State Advisory Committee for Alcohol and Substance Abuse. He is the codeveloper of the Social Development Model, a parenting program called Preparing for the Drug-Free Years, and the community prevention approach called Communities That Care.

DAVID S. CORDRAY is professor of public policy and psychology and director of the Center for the Study of At-Risk Populations and Public Assistance Policy at the Vanderbilt Institute for Public Policy Studies. Prior to joining the faculty at Vanderbilt, he was an associate professor in the Division of Methodology and Evaluation Research at Northwestern University and the assistant director of federal welfare and statistical policy in the Program and Evaluation Methodology Division of the U.S. General Accounting Office. He has served as president of the American Evaluation Association, a member of the National Academy of Public Administration's Panel on Performance Indicators in Government, and a member of the evaluation review panel for the U.S. Department of Education. He has published dozens of journal articles and books, including Secondary Analysis of Program Evaluations (as coeditor); Volume 11 of the Evaluation Studies Review Annual (as coeditor); Explanatory Meta-Analysis: A Casebook (with Tom Cook et al.); articles on meta-analytic strategies and the quality of research; and articles on methodological issues associated with counting the homeless population. His current research areas include alcohol and other drug abuse among homeless people, the effects of job training on welfare and work, and methods for improving the quality of intervention research. Cordray has a B.A. in psychology and an M.A. in social psychology from California State University and a Ph.D. in social-environmental psychology and applied research methodology from Claremont Graduate School, with postdoctoral training in the Division of Methodology and Evaluation Research of Northwestern University.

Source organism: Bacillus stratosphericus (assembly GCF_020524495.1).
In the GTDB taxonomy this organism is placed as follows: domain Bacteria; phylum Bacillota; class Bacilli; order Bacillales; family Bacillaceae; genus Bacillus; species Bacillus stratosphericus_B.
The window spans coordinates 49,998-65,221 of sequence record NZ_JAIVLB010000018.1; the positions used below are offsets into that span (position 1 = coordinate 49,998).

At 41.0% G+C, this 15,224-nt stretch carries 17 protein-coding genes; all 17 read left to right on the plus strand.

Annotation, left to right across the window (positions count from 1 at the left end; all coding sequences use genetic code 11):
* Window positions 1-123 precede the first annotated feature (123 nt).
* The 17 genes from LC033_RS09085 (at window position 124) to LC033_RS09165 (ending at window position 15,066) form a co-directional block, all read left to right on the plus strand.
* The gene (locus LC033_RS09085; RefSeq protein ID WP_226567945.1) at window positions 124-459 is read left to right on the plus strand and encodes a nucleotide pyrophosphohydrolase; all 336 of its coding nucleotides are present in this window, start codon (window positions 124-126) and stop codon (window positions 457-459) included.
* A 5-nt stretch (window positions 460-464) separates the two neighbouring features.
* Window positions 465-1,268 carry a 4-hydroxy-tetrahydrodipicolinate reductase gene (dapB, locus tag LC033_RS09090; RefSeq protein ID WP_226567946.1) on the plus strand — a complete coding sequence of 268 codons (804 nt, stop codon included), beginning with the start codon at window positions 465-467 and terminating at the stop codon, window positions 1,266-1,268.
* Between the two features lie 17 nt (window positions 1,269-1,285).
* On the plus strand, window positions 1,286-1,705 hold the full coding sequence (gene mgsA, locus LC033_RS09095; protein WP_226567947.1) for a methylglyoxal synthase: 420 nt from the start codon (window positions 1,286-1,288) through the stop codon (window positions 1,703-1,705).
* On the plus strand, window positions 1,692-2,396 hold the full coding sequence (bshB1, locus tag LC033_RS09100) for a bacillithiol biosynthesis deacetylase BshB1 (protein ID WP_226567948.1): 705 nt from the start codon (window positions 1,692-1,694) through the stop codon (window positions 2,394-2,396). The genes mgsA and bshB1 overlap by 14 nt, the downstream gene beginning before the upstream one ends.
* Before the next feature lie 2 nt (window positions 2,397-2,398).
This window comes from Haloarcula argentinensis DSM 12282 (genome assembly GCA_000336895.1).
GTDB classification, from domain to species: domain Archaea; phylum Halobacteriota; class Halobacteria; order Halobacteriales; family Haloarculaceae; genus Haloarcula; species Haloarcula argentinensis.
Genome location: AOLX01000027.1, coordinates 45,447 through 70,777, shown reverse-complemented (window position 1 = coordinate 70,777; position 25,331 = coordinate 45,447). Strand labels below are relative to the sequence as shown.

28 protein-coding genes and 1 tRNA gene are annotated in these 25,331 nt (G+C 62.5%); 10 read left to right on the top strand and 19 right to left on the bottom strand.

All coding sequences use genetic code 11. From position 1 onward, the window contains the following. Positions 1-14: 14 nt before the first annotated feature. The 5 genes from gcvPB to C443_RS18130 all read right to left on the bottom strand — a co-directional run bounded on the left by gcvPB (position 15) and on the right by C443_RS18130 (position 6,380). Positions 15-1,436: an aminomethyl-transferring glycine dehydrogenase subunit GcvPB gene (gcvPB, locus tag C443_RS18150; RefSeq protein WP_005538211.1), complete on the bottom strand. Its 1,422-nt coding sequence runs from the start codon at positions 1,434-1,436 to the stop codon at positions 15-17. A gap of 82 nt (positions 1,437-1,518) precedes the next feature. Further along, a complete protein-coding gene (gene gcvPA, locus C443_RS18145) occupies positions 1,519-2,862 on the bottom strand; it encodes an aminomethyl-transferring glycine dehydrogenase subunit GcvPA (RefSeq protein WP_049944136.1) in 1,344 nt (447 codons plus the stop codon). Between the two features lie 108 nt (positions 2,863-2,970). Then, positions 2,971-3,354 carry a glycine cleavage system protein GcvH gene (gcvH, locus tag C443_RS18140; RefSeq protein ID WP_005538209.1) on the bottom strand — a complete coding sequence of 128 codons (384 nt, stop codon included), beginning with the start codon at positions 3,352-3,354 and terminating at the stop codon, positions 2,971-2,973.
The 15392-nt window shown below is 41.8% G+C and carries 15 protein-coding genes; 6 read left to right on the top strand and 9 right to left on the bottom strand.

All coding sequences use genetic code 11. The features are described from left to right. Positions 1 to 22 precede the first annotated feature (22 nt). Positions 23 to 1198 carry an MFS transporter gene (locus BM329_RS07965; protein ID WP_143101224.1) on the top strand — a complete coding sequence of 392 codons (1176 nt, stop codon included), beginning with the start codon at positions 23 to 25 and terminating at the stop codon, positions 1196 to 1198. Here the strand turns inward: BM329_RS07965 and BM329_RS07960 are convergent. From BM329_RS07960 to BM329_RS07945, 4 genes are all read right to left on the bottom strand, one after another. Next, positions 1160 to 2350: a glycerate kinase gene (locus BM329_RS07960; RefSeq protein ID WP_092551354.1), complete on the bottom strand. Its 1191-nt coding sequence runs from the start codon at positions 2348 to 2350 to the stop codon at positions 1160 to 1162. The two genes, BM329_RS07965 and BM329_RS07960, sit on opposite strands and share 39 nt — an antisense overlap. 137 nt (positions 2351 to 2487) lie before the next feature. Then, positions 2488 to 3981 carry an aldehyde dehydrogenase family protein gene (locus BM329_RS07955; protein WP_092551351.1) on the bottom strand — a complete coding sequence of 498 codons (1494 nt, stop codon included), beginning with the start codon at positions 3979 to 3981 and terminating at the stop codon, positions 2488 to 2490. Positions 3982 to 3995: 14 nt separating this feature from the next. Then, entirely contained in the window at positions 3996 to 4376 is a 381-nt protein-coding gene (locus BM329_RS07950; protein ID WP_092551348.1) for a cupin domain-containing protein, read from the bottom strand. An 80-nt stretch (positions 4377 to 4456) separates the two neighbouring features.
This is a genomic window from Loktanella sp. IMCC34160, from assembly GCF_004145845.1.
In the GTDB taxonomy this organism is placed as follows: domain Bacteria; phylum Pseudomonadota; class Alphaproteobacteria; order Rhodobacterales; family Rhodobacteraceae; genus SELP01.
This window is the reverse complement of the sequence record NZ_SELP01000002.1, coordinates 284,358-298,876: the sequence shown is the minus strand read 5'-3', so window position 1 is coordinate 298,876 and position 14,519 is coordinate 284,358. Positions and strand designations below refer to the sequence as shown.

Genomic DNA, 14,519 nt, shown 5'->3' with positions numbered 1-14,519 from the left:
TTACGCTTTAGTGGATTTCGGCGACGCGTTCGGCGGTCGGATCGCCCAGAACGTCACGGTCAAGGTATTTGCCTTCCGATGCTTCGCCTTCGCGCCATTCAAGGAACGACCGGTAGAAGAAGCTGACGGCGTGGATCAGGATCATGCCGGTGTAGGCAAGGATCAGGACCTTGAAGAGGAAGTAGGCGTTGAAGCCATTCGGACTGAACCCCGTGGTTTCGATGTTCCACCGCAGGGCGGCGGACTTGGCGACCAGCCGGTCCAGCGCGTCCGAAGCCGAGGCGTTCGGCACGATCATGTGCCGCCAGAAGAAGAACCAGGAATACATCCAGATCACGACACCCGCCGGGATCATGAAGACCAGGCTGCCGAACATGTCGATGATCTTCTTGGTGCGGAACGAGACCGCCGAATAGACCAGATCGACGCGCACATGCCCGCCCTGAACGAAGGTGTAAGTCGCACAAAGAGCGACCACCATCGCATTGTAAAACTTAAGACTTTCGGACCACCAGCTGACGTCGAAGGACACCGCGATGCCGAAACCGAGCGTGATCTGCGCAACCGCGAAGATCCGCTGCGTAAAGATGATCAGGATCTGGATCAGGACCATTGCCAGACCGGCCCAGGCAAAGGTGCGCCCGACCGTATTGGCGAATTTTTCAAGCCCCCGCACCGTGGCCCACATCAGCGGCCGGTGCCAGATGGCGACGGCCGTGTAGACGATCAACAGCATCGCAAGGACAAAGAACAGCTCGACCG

DON C. DES JARLAIS is director of research for the Chemical Dependency Institute at Beth Israel Medical Center; deputy director for AIDS Research with National Development and Research Institutes, Inc.; visiting professor of psychology at Columbia University; and professor of epidemiology at the Albert Einstein College of Medicine. A leader in the fields of AIDS and intravenous drug use over the last 15 years, he has published widely on these topics. He has served as consultant to various institutions, including the Centers for Disease Control and Prevention, the National Institute on Drug Abuse, and the World Health Organization. He has been a member of a number of committees of the National Research Council and the Institute of Medicine, including the Committee on AIDS Research and the Behavioral, Social and Statistical Sciences and the Panel on AIDS and IV-Drug Use. He was a member of the President's National Commission on

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